If music represents a beautiful marriage of the physical and the spiritual, hearing music from a source that relies on the physical waves made by musicians and singers is more fitting. If I can get an analog recording of a piece of music on vinyl, I strive to do so, even if I, admittedly, can’t always tell the difference in terms of sound. And this is not to say that digital music is all bad or badly recorded. My Beatles records are from digital sources because the original analog tapes are in bad shape. They mostly sound wonderful, and I’m glad we have digital sources to preserve that music. A phone conversation with a distant friend is better than no conversation at all.
But I recommend listening to music on a two-channel stereo system, fitted with a good turntable. The physicality of the record, its packaging (often with helpful “liner notes”), and the ceremony that accompanies its playing helps to capture some of the “event quality” (the aura) of the music that it mediates. The two-channel system also creates a “soundstage” which enables the listener to locate the various instruments in space throughout the audible “stage.”
In sum, I argue that the medium ought to be suited, as much as possible, to the message. That’s what the physicality of art is all about. It concerns, to quote Balthasar, being’s self-showing. But if music primarily concerns the audible, it also includes the visible: made by visible human beings using visible instruments and played to visible audiences in often visibly beautiful places. If recorded music cannot repristinate all of this, it ought to have a way of compensating for that, a way of representing some of music’s ritual nature. It’s for these reasons that I suggest that a good, two-channel vinyl rig, expense, inconvenience and all, is the best way of listening to recorded music. There is a particular Miles Davis album which I prefer to listen to at night, with the lights turned off. I anticipate in particular and with great joy a moment when John Coltrane’s saxophone is going to come in, with all its pronounced breathiness, from my left speaker. I sometimes close my eyes and imagine that he’s in the room, making present that which transcends time and space.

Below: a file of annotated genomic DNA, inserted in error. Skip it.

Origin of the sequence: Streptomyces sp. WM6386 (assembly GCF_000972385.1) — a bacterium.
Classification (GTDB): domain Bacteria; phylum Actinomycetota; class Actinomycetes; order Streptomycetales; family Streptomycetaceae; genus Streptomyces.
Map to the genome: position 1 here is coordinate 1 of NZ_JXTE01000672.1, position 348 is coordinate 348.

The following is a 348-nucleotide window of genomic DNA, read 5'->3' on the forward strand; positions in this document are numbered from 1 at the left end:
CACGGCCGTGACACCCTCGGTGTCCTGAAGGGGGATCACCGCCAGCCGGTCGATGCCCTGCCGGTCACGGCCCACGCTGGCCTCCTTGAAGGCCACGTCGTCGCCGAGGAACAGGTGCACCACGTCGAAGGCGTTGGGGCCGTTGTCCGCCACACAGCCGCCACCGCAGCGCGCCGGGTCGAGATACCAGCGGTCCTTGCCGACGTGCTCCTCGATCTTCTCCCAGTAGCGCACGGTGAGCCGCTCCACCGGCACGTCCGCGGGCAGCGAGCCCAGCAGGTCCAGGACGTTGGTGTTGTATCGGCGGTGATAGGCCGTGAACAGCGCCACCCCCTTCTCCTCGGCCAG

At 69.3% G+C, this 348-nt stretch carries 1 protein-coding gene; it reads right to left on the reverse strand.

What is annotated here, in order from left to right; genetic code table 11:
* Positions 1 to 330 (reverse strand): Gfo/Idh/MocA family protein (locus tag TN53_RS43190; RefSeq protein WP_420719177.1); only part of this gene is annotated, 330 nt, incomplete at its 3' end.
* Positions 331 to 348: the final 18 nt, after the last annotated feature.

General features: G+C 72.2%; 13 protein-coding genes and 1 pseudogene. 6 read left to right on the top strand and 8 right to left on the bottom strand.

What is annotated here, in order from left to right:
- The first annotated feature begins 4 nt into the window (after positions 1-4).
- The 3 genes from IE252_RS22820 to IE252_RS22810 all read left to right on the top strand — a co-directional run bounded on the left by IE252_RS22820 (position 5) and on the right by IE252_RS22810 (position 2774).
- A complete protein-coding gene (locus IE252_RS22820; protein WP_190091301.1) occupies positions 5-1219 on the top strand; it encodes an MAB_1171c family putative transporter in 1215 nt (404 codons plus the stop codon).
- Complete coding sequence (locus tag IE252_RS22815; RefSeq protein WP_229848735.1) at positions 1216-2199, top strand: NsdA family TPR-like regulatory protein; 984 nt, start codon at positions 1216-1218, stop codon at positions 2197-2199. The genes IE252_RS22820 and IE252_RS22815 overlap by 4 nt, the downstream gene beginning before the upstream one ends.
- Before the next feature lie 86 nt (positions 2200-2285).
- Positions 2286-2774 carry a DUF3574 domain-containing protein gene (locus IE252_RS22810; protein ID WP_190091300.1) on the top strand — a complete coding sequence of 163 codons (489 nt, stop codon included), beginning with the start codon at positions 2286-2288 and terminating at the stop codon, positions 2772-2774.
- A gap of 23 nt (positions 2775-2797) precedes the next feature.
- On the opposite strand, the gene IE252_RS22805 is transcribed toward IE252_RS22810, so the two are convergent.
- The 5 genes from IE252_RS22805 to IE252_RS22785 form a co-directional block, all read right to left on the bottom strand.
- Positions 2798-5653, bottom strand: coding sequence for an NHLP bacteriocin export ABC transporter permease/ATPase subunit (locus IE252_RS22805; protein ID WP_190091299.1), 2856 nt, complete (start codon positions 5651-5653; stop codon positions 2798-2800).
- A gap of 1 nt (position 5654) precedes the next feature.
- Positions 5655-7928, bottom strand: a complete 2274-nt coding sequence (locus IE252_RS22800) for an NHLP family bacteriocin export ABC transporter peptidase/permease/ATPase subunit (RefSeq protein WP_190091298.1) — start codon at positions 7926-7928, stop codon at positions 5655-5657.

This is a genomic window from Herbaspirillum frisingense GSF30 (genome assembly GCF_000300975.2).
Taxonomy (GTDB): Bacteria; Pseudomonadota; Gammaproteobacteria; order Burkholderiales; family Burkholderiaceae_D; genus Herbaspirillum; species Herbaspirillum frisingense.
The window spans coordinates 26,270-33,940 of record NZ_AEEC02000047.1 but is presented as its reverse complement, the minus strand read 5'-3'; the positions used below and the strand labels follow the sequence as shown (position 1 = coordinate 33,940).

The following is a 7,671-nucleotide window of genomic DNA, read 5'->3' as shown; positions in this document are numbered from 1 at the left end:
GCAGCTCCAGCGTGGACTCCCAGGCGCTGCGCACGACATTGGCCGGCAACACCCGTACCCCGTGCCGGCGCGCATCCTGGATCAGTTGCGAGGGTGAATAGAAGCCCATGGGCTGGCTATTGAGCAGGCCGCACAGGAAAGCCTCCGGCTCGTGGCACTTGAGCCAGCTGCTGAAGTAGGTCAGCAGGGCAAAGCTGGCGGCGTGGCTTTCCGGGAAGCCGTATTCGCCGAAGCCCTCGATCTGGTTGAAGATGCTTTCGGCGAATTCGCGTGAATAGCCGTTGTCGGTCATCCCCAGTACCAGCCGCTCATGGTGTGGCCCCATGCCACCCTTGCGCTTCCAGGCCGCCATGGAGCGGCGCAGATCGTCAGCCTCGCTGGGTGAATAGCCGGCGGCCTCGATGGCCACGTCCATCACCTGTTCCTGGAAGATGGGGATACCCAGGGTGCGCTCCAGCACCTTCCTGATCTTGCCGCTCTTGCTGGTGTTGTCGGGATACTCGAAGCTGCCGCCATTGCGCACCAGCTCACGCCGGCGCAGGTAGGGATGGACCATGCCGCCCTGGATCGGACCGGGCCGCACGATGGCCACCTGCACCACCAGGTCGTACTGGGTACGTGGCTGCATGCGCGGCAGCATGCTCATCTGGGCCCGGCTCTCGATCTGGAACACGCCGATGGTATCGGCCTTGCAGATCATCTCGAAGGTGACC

I would like to thank my wife Kelly and my friends Tony DiStefano and Rachel Coleman for their helpful suggestions in the writing of this. Rachel even came up with the title! I would like to dedicate this to my late uncle Joe, a great bricklayer and even better banjo player, who taught himself how to play banjo by slowing down Earl Scruggs’ 45rpm records to the speed of 33.
 I owe this expression to C. S. Lewis.
 Benjamin, 6. I am also indebted for what follows to, Evan Eisenberg, The Recording Angel: Music, Records and Culture from Aristotle to Zappa, 2nd
edition (New Haven, CT: Yale University Press, 1987).
 For more on the Detroit sound and loudness wars in general, see A. J. Wykes at Soundguys.
 It should be noted that in a digital recording, soundwaves are translated into a digital code of “0s” and “1s.” These “0s” and “1s” cannot be heard as the ear can only hear physical waves. Therefore, even a DDD recording will have to be converted to an analog wave to be heard. Whether you know it or not, all of the devices upon which you listen to digital music contain (necessarily) a “DAC” (digital to analog converter). Turntables require no DAC. Some DACs even boast about their ability to reproduce the “analog sound.” But I’ve never heard of a turntable company boasting that their turntable sounds more digital than all the rest!